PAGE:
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RLP needed for bit banging RGB LED strip?


#1

Got a sweet 32 light strip of 3 color LEDs from Sparkfun http://www.sparkfun.com/products/10312 . A sample sketch was provided for an arduino, which ran with (literally) a blindingly fast refresh rate (duino pro, 5v, 16mhtz). I ported the code to NETMF, ran it on a Domino, and discovered the refresh rate of the strip slowed down considerably. This is some straight up bit banging, and I’m wondering if it is better done in RLP?


using System;
using System.Threading;

using Microsoft.SPOT;
using Microsoft.SPOT.Hardware;

using GHIElectronics.NETMF.FEZ;

namespace RgbStrip
{
    public class Program
    {
        const int LEN = 32;         // 32 LEDs on this strip.
        const bool HIGH = true;     // I like using HIGH/LOW 
        const bool LOW = false;     // for bit bangin' like this.
        
        static long[] strip;        // strip color data array
        static OutputPort sdi;      // digital pin 2
        static OutputPort cki;      // digital pin 3

        public static void Main()
        {
            strip_colors = new long[LEN];
            sdi = new OutputPort((Cpu.Pin)FEZ_Pin.Digital.Di2, LOW);
            cki = new OutputPort((Cpu.Pin)FEZ_Pin.Digital.Di3, LOW);

            // spit out some bytes
            loop();

        }

        // Push out increasingly bright primary colors
        private static void loop()
        {
            /////////////////////////////////////////////////
            // Saturation must be byte sized, 0-255.
            // Outside this range,  strange things happen...
            /////////////////////////////////////////////////

            int lHue = 120;     // low sat value
            int hHue = 160;     // high sat value
            while(true)
            {
                for (int i = lHue; i < hHue; i++)
                    addColor(i, 0, 0);
                for (int i = lHue; i < hHue; i++)
                    addColor(0, i, 0);
                for (int i = lHue; i < hHue; i++)
                    addColor(0, 0, i);
                
            }
        }

        // Add one color to the strip
        private static void addColor (int R, int G, int B) 
        { 
            // shift all existing colors 
            for (int x = (LEN - 1); x > 0; x--)
                strip[x] = strip[x - 1];

            ////////////////////////////
            // create a new RGB color
            ////////////////////////////

            long new_color = R;   // red
            new_color <<= 8;      // byte shift
            new_color |= G;       // green
            new_color <<= 8;      // shift again
            new_color |= B;       // blue
            strip[0] = new_color; // add to strip
            postFrame();         // push data
        }


        // Pushes out current strip color array.
        // Each LED requires 24 bits of data.
        // Once the bits have been delivered, 
        // the IC immediately relays these bits to its neighbor.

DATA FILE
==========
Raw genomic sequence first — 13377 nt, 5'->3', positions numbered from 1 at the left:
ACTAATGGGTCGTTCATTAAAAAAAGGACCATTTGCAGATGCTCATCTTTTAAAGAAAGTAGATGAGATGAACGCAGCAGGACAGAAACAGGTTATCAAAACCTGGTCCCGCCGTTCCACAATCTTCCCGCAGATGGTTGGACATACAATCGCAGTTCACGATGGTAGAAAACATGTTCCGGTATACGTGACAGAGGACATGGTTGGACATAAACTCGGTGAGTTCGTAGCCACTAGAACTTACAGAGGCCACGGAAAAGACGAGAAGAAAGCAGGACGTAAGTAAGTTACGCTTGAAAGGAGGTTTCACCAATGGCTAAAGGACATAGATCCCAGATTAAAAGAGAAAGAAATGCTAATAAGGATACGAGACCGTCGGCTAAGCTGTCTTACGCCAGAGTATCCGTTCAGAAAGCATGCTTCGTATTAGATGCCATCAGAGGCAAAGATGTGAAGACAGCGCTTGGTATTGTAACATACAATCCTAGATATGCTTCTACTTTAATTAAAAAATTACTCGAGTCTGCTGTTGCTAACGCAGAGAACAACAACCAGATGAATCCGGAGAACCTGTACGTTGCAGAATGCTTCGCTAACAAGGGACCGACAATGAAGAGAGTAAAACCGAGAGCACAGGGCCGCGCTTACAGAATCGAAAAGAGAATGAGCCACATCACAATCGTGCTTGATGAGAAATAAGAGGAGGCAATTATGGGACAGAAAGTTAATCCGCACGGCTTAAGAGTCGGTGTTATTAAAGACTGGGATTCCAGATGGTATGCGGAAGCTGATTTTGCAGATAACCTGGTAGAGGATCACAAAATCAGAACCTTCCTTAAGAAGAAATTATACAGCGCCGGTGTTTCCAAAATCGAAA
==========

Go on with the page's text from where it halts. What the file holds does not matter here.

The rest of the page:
// Pulling the clock low for 500us or more causes the 
        // IC to post the data.

        private static void postFrame () 
        {
            for(int i=0;i<LEN;i++) 
            {
                for(byte bit = 23 ; bit != 255 ; bit--) 
                {
                    cki.Write(LOW);             // only change data when clock is low
                    long mask = 1 << bit;
                    if ((strip[i] & mask) > 0) 
                        sdi.Write(HIGH);
                    else
                        sdi.Write(LOW);
                    cki.Write(HIGH);            // data is latched when clock goes high
                }
            }
            cki.Write(LOW);                     // pull clock low to put strip into reset/post mode
            //Thread.Sleep(1);                  // required delay. Note, this was not needed here (slow enough already).
        }
    }
}



#2

I think this code is well optimized. But you can do more analysis by breaking down the code and see where exactly most of the time is being spent. You can use time stamping for that. But your application is perfect example where you can utilize RLP to speed up routines.


#3

You should have sequences programmed in RLP using “kernel mode tasks” then then you can activate a sequence form C#. Not only it will be very fast, it will be non-blocking so the LED will go through the sequence while your program is doing anything else!


#4

It would be interesting to test performance at a function level on both boards, as they are mirrored. Thanks for the feedback. Once I get the blinky-ness perfected on a FEZ, I’ll post a video.

Do you guys ever get a weekend (entirely) off? :wink:


#5

That looks like SPI protocol…

It will be WAY faster if you use the SPI port. I think it was bitbanged on the arduno because it doesn’t have an SPI port?

For your wiring you only need MOSI(data) and SCK(clock). You can ignore the rest, i think…

Then change the PostFrame to use the SPI hardware…

It might be even faster to assemble all the data in a 96 byte array and then post the whole block over SPI in one go…


#6

It is SPI and it works great! Ask Travis (aka TheRobotGeek)

http://www.tinyclr.com/forum/1/2980/


#7

I asked him for a peek at his code in that thread, but no joy…

I am refactoring this to use SPI. My fish tank will soon be getting a lighting upgrade 8)


#8

Ooops. Missed your reply :-[
Make sure to post a video after you are done ;D


#9

SPI really makes this thing rock. The refresh rate is so fast I had to slow it down to prevent seizures :o

Code (with video) posted. http://code.tinyclr.com/project/320/sparkfun-32-rgb-led-strip-wic/


#10

Thanks! Very cool!


#11

The LED fun…never ends :slight_smile: